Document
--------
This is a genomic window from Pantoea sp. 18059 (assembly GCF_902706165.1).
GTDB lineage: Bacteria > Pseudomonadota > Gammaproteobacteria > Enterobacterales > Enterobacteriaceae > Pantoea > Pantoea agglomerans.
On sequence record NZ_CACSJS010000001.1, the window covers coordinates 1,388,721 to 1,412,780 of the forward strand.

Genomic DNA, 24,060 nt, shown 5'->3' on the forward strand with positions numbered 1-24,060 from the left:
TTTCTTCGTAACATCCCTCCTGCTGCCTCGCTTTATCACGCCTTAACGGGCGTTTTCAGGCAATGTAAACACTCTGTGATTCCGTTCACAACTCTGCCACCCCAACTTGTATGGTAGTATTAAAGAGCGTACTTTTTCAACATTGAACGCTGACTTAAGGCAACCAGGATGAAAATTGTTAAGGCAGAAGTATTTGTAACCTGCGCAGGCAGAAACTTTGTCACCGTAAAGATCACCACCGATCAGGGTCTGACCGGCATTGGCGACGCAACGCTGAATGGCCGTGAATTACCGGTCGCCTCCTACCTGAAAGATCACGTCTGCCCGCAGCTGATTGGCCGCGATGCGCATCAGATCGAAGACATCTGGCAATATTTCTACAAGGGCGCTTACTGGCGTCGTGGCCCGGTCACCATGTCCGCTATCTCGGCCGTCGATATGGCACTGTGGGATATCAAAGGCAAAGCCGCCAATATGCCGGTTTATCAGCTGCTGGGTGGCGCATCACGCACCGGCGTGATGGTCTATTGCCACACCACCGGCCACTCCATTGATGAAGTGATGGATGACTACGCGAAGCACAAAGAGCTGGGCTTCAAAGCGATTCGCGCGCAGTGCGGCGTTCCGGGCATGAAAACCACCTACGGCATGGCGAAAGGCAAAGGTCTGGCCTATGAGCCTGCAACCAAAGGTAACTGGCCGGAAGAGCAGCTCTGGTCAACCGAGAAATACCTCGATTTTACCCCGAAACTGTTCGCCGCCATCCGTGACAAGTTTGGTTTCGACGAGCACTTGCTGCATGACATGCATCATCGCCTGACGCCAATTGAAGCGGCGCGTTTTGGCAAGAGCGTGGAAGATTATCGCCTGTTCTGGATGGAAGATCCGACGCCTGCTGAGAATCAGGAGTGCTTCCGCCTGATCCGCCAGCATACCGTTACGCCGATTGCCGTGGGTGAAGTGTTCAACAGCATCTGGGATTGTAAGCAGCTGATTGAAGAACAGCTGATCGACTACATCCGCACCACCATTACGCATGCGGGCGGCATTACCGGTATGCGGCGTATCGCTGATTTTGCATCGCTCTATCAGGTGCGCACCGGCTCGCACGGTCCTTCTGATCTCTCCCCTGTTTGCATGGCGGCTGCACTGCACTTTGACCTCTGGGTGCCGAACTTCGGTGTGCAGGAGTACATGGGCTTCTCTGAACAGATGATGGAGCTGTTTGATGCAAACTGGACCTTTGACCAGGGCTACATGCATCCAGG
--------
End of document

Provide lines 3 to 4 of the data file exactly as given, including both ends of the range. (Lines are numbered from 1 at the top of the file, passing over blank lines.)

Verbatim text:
On sequence record NZ_CACSJS010000001.1, the window covers coordinates 1,388,721 to 1,412,780 of the forward strand.

Genomic DNA, 24,060 nt, shown 5'->3' on the forward strand with positions numbered 1-24,060 from the left: